We catch up with Irish singer-songwriter Laoise.
Laoise is the new electropop star of your dreams. Based in Galway, she has gained a huge fanbase with her range of covers and is now gearing up to release her debut EP “Halfway”, having released debut single “YOU” last year.
“YOU” was born from the idea of creating a track which was restricted to three chords. Through this technique, Laoise’s vocals shine with an ethereal quality. It’s a brooding electropop masterpiece, and from such a new and emerging artist, it works as a clear example of the heights that she is destined to reach.
We caught up with Laoise to talk about all things music.
Have you always wanted to be a singer?
I actually think I have. My parents always talk about how I used to tear the house down in the mornings singing, more so screaming I’d say, haha. I was definitely boisterous as a child so anything to do with creativity or inventiveness, be it acting, singing or painting I loved. It’s when I started writing my own material that singing became more than just a performance. With writing, I’m able to express myself and find my own voice.
What music did you listen to growing up?
I had the strangest taste in music growing up. When I was five, I asked Santa for an Elvis CD so I could bring it everywhere on my Walkman (the good ol’ days). Whereas my older sister was there with her Now 53 CD probably questioning our relationship. My father then introduced me to household names like Kate Bush and Fleetwood Mac, who are still some of my favourite artists today. As I developed more of my own taste I gravitated towards kooky, ornate pop like Imogen Heap and Feist. I have big love for a female vocalists, it’s my Achilles heel.
Who are your musical inspirations?
Funnily enough, I have quite a short attention span when it comes to listening to one genre of music and can become uninterested pretty quickly. I move fast from listening to 80s pop like Eurythmics to lyrical folk like Bob Dylan. I also find myself running between pop and soul a lot these days so musically, I’ve been inspired by James Blake and NAO for their fusion of both genres.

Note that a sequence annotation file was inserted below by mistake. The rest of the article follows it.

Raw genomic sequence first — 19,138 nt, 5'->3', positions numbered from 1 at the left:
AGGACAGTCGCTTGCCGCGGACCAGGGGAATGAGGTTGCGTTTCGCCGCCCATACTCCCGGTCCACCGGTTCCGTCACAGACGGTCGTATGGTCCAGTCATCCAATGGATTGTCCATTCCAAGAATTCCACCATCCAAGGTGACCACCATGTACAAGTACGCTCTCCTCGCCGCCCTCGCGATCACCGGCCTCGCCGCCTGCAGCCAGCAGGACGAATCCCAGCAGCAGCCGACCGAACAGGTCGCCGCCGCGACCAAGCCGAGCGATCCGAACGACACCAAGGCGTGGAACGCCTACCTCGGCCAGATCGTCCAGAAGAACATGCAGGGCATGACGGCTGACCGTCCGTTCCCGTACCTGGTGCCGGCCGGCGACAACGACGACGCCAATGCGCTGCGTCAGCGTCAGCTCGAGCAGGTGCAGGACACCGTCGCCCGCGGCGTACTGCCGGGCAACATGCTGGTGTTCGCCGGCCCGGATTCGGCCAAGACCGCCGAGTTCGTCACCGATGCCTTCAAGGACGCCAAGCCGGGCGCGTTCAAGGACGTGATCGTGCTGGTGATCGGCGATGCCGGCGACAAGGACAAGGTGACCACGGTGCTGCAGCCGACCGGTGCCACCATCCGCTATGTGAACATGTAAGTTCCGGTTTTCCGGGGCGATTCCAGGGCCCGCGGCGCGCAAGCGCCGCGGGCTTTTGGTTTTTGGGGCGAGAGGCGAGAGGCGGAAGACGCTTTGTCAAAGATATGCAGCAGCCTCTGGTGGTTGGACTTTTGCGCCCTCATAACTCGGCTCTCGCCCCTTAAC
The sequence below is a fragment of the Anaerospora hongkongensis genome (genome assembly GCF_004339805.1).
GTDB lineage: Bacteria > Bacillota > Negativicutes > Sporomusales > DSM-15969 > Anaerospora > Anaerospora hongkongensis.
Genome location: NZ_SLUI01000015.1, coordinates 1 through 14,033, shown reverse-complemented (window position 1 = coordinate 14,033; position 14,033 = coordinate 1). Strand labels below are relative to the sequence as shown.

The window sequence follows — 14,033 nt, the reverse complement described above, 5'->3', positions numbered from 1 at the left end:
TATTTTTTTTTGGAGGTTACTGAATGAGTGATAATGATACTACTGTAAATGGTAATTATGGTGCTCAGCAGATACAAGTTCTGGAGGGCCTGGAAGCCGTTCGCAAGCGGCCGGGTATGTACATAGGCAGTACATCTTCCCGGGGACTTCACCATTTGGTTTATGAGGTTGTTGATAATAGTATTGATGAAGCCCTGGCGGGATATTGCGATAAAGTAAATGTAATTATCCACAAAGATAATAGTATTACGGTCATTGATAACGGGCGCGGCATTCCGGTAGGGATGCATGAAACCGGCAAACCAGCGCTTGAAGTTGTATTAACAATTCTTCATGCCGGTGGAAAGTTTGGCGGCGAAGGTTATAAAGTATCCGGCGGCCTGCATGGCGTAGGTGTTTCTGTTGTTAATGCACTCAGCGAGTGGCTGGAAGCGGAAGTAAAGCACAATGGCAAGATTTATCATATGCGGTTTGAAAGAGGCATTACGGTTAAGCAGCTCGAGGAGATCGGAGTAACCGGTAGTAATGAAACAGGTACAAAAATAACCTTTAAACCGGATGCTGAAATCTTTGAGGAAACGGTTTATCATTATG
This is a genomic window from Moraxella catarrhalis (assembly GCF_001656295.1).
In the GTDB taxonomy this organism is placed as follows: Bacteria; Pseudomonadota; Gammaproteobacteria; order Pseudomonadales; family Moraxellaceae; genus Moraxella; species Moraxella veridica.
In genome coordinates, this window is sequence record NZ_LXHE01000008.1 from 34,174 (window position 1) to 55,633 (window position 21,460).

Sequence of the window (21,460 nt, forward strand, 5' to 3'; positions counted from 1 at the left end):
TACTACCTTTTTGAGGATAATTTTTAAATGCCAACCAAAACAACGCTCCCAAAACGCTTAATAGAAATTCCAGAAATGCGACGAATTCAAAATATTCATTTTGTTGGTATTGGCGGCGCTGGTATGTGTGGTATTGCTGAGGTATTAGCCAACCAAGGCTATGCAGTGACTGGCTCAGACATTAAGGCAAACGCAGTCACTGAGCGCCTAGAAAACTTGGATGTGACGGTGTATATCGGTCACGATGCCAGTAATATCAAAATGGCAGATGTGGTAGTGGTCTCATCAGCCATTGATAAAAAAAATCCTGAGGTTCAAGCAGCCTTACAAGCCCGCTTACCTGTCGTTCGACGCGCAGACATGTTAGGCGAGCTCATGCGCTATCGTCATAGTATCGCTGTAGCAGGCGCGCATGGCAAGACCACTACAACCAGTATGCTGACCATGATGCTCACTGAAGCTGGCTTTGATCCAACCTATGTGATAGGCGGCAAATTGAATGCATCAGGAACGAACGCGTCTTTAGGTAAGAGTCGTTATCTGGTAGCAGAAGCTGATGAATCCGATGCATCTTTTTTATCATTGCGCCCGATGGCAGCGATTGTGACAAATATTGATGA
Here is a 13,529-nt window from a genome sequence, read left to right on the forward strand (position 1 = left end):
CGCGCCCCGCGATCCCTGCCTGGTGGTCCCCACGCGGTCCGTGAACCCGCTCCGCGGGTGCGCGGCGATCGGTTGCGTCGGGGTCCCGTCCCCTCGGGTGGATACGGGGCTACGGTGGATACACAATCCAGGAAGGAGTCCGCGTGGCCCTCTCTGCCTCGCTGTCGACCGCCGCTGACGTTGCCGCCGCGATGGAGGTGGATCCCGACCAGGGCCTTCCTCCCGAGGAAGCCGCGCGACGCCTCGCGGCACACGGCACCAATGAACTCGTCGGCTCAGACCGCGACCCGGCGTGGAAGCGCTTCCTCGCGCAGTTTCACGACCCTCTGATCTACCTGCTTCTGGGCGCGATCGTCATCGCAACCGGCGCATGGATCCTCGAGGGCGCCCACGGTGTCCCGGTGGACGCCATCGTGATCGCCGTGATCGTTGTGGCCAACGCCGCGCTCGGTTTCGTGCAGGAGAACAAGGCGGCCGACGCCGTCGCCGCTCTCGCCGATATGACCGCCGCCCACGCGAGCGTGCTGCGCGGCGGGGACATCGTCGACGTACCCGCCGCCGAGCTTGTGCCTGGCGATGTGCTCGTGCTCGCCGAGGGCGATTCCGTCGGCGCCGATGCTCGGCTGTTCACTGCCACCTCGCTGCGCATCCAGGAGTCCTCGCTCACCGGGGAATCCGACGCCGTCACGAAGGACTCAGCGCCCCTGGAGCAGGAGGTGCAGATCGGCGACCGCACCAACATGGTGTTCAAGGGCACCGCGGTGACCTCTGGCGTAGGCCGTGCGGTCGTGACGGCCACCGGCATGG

You’ve described your sound as “electro pop and sad stories”. Can you tell us a bit more about this description?
I find I can’t write about something that hasn’t really happened to me or something that I haven’t experienced first hand. So because of this, my songs follow pretty heavy themes. I love pop more than anything in the world because it’s so accessible. And even though sometimes my music takes inspiration from other genres like soul and folk, it’s more electropop than anything. Using an approachable genre to express darker matters is essentially electropop and sad stories, that’s why I describe my music that way.
“Making music is essentially the only thing I feel safe doing. If I had sought after a different career, I’m not sure how I would’ve coped.”
Can you tell us about your latest single “YOU”?
I wrote “YOU” this time last year when I was experimenting with different genres and styles. I hadn’t settled on adopting an electropop style or sound yet, so it was during YOU’s production process that I felt I finally found the sound I was after. I wanted to release it as my debut because I feel it’s the best representation of my music now.
This track comes from your upcoming “Halfway” EP. Can you tell us a bit about it?
It took me quite a while to finish writing the “Halfway” EP; I had so many thoughts gathered up in my head at the time that I purged them into these songs. The recording process wasn’t any different. Seán Behan (APCK Studios) produced the EP with just one laptop and a little mic, and together we aimed to match the songs’ ominous theme with its music. Considering we had no experience or even an idea of what we were doing at the time, we’re very proud of it.
What is your creative process?
I try not to have a definitive creative ‘process’ as much as I can. Because writing and recording aren’t confined to one set of rules, I try to change my writing habits as much as I can. Sometimes I’ll write with just one instrument, sometimes I’ll arrange a whole song before even adding lyrics to it. It helps me to create a contrast between songs and it also helps me focus because I can be such a scatterbrain.
You’ve talked before about having anxiety issues. How does creating music help this?
Making music is essentially the only thing I feel safe doing. If I had sought after a different career, I’m not sure how I would’ve coped. Because creating music asks for such a big chunk of your personality, it acts as a healthy catharsis in my day-to-day life. As I deal with anxiety a lot, it’s nice to know that I have something I can turn to and feel secure.
What do you have lined up for the rest of the year?
I’m so excited for 2017 I could wee! I’m focusing on releasing more music and performing as much as I can. My next single after this will be “Halfway” and I hope to release the EP (of the same name) in April. I’m also playing a few shows around Ireland before festival season kicks off, where we’re visiting the UK too – eeeep.